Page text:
The above target has given me some hope The lowest shot was the first one. I adjusted how I used the peep sight and shot a nice group at thirty-five yards. The highest shot was at forty-five yards. these shots were completed without a shooting bench. I could see a slight sway of the front sight. I could use more practice for confidence.

The early muzzleloading season for deer begins on October 19th. Also, the week has Pennsylvania’s first muzzleloading season. The temperatures will determine if I hunt bear or not. Since I will be, most likely, hunting alone I have to think ahead as to how to get any bear out of the woods. The second step is to drive to a bear check station to be determined and then to a butcher while cool temps rule over the area. I don’t want a bear that much to sacrifice the meat if at all possible.

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Redbank Creek

Much trouble has been encircling me as of late. I had someone hack into my e-mail and used it to change passwords. HAVOC! I received a call from my doctor stating of a positive reading on lab work. That reading would eventually be deemed a false positive, but those words sure can mess a fellow’s mind up. A beautiful young lady I knew from church passed away at 35 from cancer. I heard of some friends who had just recently heard their daughter had that dreaded cancer. Lastly, my step-father, Bob Miller has had issues and those issues have been discovered to be cancer. His treatment starts next week. So I have been troubled.

  This walk along Redbank Creek was to be an avenue to escape these thoughts.  However, it took some legwork to accomplish that feat.  The walk lasted most of the morning.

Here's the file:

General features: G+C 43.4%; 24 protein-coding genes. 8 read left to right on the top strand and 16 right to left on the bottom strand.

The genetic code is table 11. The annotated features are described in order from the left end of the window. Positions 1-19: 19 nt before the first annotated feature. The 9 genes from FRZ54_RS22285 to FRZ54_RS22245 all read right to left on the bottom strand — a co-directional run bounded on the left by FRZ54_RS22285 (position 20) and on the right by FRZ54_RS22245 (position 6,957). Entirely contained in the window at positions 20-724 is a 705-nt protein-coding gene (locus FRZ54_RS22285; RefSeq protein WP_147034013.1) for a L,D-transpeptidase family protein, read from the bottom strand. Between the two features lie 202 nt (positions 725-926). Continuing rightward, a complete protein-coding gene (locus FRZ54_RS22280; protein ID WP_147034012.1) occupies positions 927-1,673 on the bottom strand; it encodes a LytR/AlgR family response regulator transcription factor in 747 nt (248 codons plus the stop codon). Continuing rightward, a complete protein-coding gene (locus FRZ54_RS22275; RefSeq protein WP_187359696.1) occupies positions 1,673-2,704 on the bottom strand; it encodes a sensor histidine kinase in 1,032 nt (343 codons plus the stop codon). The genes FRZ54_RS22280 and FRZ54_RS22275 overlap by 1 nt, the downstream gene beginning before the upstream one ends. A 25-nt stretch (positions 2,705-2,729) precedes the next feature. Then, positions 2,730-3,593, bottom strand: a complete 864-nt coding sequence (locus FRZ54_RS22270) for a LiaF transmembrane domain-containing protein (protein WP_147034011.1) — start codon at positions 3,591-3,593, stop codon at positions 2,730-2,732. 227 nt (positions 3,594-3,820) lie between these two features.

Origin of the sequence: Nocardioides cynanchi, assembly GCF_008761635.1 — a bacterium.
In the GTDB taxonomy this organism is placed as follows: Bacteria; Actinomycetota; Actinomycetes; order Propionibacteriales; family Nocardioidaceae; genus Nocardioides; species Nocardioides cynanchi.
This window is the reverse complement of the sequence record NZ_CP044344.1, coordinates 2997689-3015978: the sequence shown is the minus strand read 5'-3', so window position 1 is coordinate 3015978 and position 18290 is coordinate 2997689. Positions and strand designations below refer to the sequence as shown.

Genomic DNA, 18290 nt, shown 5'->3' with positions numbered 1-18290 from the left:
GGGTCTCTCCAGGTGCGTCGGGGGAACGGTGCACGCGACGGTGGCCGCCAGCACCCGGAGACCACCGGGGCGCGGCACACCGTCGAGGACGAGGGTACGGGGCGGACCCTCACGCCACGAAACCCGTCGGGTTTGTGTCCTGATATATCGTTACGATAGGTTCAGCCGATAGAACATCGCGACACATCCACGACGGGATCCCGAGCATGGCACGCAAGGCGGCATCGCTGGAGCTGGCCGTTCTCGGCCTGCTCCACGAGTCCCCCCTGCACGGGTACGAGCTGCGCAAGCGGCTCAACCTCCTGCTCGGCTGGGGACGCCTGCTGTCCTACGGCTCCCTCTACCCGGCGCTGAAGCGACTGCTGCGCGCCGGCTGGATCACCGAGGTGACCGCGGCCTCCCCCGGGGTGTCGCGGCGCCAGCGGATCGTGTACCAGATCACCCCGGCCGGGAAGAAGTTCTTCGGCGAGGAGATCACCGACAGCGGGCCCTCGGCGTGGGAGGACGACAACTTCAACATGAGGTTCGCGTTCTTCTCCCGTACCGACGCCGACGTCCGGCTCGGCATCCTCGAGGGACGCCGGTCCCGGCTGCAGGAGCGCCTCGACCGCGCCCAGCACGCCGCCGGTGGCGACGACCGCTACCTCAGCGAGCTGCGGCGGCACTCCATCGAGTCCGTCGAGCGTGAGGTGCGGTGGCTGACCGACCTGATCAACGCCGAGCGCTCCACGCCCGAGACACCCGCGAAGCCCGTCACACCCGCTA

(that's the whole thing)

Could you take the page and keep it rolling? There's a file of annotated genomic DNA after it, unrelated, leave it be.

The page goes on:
I arrived along the creek early as I greeted the sunrise.

Beaver cuttings

Redbank Creek is a beautiful waterways that borders northern Armstrong County and southern Clarion County. the last time I walked this area was in a late winter hike with my friend, Frank Maus. We were fortunate to witness the ice jam let loose.

My walk estimated to be approximately seven miles by using the mile markers on the Redbank Trail. Periodically I would drop over the embankment and walk along the water. I found beaver sign, I saw a couple of Mergansers on the water, as well as, Canada Geese. I saw one deer feeding on acorns and a raccoon. I, also, saw a Porcupine moving in among some big rocks. Another interesting sighting was a Black Racer. The snake moved fast!

The early morning was fall-like with breezy conditions. I actually had some chills early on, but the weather warmed up as the morning progressed.

  On an earlier hike I saw two flocks of turkeys. I accidently walked in under a roosting site and spooked the big birds . later I heard yelping and gobbling.